Many individuals and organizations use Google Drive as a place for backing up their data, but the truth is, synced or mirrored cloud storage like Google Drive isn’t actually as good as a backup as you might think.
For example, if you have a hard drive synced with Google Drive, and someone deletes everything on the hard drive, what happens? Typically, due to the sync, the files will be deleted from Google Drive as well. It’s a two-for-one in data loss, and the only prevention is generally having the computer be logged out or offline from Google Drive at the time. Similarly, if you’re struck by ransomware encrypting files and Google Drive syncs the encrypted files, you’re just as out of luck.
It’s generally good practice to back up your Google Drive, whether you use it as stand-alone storage or a local mirror. The only question is, how can you do it? Here’s my step-by-step guide you can follow to do it yourself.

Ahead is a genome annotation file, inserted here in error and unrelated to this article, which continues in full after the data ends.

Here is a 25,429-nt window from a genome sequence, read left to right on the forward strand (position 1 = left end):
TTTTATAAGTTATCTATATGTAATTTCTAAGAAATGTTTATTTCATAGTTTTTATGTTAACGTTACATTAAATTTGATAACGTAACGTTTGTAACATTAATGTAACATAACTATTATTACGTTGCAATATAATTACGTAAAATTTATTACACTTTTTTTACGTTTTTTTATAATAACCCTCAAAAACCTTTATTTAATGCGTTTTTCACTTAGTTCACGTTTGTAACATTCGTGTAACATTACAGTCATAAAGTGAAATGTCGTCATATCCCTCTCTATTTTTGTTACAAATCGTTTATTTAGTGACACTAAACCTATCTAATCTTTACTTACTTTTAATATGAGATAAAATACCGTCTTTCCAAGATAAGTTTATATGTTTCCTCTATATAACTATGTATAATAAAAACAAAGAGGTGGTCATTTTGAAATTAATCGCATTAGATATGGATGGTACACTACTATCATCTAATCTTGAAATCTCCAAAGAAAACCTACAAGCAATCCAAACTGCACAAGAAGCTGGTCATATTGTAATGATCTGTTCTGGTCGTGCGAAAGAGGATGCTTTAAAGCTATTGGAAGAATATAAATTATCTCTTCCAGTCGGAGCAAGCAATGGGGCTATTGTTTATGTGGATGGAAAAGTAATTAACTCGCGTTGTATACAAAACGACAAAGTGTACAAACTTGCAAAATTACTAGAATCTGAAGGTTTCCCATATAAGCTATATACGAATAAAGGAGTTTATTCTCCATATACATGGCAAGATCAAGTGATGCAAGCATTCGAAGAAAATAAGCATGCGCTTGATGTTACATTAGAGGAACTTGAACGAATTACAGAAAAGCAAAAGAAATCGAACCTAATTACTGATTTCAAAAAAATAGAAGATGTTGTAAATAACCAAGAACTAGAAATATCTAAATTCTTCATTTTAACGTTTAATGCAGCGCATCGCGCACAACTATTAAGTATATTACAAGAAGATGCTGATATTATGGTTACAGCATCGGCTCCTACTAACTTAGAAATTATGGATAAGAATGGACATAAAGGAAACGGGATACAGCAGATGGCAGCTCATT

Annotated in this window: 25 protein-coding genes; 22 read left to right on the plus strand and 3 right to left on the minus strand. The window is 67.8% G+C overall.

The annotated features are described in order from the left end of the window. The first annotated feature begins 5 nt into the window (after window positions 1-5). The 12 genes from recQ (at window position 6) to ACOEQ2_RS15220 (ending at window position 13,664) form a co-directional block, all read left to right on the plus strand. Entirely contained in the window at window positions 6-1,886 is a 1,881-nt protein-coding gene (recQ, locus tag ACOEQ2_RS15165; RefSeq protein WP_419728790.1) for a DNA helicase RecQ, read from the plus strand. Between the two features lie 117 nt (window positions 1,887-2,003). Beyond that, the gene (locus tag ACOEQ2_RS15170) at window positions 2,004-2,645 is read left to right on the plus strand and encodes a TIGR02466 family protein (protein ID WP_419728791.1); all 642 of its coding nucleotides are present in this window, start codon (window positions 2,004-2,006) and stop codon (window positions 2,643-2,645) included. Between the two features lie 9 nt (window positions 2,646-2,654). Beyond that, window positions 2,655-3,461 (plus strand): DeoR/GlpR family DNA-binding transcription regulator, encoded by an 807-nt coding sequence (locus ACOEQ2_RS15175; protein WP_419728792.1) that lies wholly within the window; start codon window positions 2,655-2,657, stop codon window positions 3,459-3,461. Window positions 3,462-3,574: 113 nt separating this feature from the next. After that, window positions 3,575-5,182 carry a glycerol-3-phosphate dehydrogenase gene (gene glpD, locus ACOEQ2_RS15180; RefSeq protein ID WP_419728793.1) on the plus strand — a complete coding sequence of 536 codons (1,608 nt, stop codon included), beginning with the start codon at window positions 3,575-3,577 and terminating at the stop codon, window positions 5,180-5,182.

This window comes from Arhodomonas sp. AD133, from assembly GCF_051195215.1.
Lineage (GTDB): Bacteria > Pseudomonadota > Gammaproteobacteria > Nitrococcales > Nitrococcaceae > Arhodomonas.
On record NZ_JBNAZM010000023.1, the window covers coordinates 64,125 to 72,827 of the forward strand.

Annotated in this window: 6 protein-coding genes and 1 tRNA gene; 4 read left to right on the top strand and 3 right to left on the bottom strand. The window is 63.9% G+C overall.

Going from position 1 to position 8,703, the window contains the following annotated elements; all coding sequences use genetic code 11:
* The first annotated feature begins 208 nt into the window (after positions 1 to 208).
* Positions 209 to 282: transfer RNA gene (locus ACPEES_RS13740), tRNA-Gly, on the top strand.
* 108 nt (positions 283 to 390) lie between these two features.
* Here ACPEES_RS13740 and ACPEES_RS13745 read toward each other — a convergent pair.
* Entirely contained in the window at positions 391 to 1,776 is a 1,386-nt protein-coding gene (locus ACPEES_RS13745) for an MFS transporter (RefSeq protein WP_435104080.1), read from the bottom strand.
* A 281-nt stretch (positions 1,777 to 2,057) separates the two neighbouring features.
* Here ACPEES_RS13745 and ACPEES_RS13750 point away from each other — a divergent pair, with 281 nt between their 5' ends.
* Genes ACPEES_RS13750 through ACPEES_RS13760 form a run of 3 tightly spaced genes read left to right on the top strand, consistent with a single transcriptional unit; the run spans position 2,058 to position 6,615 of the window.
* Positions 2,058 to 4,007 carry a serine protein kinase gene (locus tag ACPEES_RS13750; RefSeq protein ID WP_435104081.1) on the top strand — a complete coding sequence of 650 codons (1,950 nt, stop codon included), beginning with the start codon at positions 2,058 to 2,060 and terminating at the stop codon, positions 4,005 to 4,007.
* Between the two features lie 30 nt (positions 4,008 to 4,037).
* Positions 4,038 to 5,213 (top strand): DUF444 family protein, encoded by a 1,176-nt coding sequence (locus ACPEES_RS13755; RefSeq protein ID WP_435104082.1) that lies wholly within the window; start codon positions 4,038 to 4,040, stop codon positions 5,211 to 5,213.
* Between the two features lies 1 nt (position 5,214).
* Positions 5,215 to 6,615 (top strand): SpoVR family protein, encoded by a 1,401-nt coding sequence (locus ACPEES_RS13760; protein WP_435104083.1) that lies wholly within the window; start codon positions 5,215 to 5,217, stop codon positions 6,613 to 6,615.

Step 1: Clean Your Drive
Unless time is of the essence, one of the first things you should do before embarking on a comprehensive backup is clean up your Google Drive.
Why? Well, you may be using up a lot of space with files you don’t otherwise need. Older versions of files you don’t use, files and photos you have saved elsewhere, duplicate copies of files that were sequestered in folders away from each other, and even hidden data or data that should be deleted but hasn’t yet been purged can all add to your used storage in Google Drive.
When you use an app like Filerev, you can see a full report of your Google Drive storage usage.
You can sort files to see which are the largest, which are the oldest, which are hidden, which are duplicates, and more. All of this allows you to purge anything you don’t need to save.